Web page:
Significantly, Paraguayan campesinos are seen as “undemocratic” in their recognition of documentary ambiguities and their attempts to act on them as such, by the new democrats, because of campesinos’ explicit oppositional challenges they make against the state, which implicitly blur the logic of the new democrats’ conception of a universalist democratic governance. Moreover, as Hetherington writes (p.189), “caudillos and campesinos are the only ones who are capable of making bureaucracies more inclusive. Transparency is a technocratic language built on the exclusion of the political from governance, which paradoxically requires excluded political actors to make it work”.

To some degree, the above quote can be read as suggesting that governance and governmentality, as a spatial issue, takes place specifically within, through, and because of the presence of “the undemocratic”- the campesino. Nowhere in Hetherington’s book does this appear more manifestly visible, on and through bodies, than in his chapter, “lll-Gotten Land”, where the physical dichotomy between campesino protesters and state police marching along the highway “not only reinforced the law as the only legitimate terrain of struggle, but also revealed the law as subject to the dictate of violence” (p.90). That campesinos are included as members of a democracy through a status of citizenship, yet are continuously marked in practice as representing the “undemocratic” other of Paraguay’s nationhood, and are therefore excluded by necessity for making the transparent bureaucracy function “democratically”, represents the sort of red-lining that increasingly seems to be appearing in scholarly studies of neoliberal globalizing states and state-making. I would even speculate as to whether this may be seen as a tacit, foundational property of neoliberal global capitalism today, both in developing states and developed states. It is, in other words- the “subprime inclusion” of particular marked groups at the margin into democratizing spaces of “transparency making”, by means of a necessary process of redlining already historically marginal groups, ultimately as a way of marking- through bodies- “the limits of democratization” (see Ananya Roy 2010:218-19).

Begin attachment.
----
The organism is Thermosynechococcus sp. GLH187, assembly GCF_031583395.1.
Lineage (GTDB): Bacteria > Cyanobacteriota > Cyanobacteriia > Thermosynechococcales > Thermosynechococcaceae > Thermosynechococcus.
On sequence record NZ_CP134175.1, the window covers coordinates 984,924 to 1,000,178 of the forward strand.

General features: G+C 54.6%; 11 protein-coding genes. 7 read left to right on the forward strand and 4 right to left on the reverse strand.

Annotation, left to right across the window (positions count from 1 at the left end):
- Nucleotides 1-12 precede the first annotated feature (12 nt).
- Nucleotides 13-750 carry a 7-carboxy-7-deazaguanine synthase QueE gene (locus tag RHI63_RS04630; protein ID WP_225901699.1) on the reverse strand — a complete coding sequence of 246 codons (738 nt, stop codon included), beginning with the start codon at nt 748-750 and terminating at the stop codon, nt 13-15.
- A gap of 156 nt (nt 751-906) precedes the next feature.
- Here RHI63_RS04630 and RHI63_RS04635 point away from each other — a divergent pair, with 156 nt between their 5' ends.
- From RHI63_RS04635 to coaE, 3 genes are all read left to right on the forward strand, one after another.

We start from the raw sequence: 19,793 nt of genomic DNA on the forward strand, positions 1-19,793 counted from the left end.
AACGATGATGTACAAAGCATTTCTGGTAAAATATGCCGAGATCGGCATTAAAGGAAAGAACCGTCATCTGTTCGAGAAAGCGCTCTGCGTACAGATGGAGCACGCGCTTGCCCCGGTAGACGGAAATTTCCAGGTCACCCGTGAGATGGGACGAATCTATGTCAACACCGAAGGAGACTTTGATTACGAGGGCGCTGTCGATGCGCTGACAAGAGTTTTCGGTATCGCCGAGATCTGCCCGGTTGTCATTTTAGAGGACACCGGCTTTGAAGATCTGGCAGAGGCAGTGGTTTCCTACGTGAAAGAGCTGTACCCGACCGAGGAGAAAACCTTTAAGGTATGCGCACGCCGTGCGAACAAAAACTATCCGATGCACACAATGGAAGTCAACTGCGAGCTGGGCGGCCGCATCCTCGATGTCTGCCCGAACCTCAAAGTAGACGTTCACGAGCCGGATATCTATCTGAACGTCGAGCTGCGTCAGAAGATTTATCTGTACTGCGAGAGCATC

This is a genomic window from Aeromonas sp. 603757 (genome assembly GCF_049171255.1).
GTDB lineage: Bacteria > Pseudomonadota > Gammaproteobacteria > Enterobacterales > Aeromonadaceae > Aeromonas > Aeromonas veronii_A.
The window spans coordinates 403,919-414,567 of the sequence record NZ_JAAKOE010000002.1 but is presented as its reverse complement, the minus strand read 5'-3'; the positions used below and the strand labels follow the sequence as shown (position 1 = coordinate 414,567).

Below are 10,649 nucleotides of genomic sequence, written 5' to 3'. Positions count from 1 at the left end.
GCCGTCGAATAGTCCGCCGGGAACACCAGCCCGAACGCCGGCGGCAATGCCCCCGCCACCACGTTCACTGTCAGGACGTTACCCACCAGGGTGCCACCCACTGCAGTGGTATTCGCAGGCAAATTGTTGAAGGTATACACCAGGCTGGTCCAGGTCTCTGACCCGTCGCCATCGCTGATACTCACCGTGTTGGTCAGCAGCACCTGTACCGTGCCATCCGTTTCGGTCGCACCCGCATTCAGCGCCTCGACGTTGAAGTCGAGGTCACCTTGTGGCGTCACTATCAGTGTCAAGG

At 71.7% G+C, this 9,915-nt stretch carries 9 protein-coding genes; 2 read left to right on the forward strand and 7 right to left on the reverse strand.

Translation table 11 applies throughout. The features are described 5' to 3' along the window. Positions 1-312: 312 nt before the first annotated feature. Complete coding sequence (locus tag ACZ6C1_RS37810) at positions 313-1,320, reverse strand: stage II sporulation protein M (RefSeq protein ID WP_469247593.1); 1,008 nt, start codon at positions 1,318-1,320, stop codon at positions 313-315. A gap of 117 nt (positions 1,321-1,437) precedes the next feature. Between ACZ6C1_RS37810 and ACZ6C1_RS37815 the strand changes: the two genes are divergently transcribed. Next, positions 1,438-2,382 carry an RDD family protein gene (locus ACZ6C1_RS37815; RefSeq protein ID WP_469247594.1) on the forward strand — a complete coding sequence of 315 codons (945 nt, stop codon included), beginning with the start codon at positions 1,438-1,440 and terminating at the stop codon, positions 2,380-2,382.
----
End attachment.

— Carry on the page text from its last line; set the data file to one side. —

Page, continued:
What is truly remarkable about the campesinos in Hetherington’s ethnography, is not only that their redlining as the ‘necessary undemocratic other’ is based less on the marking of their bodies than on their identification through certain practices, but also the fact that the logic of “their reality” (“orerealidad”) turns the logic of transparency-making from the new democrats’ point of view on its head. The campesinos do this, specifically by undermining the logic of universality, and acting on the ambiguous spaces of a neoliberal democracy, for which they themselves have been made to constitute a bodily/physical border between ‘the knowable’ (democratic) and ‘the inscrutable’ (the undemocratic/campesino). What is more, they consciously act on these borders as the spatio-temporal terrain of struggle over what they see as a certain open-ended space of sovereignty-in-the-making.

To this end, the case of Paraguayan campesino political organization provides an excellent representation of how transnational governmentality is an integral project of the biopolitical era, and how deeply and necessarily ambiguous this project is. As the video at the top of this post suggests, transnational neoliberal governmentality in Paraguay is seen being played out at a level in which the transnational apparatus of Brazilian soy farming, along with the global corporate power of Monsanto, has been visibly collapsed into very localized spaces and practices. That this has provoked campesino organizing around official documents surrounding land reform constitutes, for them, the terrain in which state-making and sovereignty are produced by means of their “undemocratic” relations with state bureaucracy, exemplifies the new modes of neoliberal bundling of governance that ties together vertical notions of state making and encompassment, and specifically through new hierarchies of both space and scale.


Ferguson, James, and Akhil Gupta
2005 Spatializing States: Toward an Ethnography of Neoliberal Governmentality. In Anthropologies of Modernity: Foucault, Governmentality, and Life Politics. Ed. Jonathan Xavier Inda. Pp. 105-134. Malden and Oxford: Blackwell Publishing Ltd.

Hetherington, Kregg
2011 Guerilla Auditors: The Politics of Transparency in Neoliberal Paraguay. Durham and London: Duke University Press.

Roy, Ananya
2010 Poverty Capital: Microfinance and the Making of Development. New York and London: Routledge.

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1 Response to Neoliberalism, Development, and Organizing

  1. francesf2012 says:

    Great post, Laura! Here’s some info on Lugo who was removed by a “parliamentary coup,” totally illegal but declared “legal” by predominantly right wing parliament last June. South American countries declared it a coup and withdrew ambassadors and froze participation in MERCOSUR, etc. Saludos, d. sposito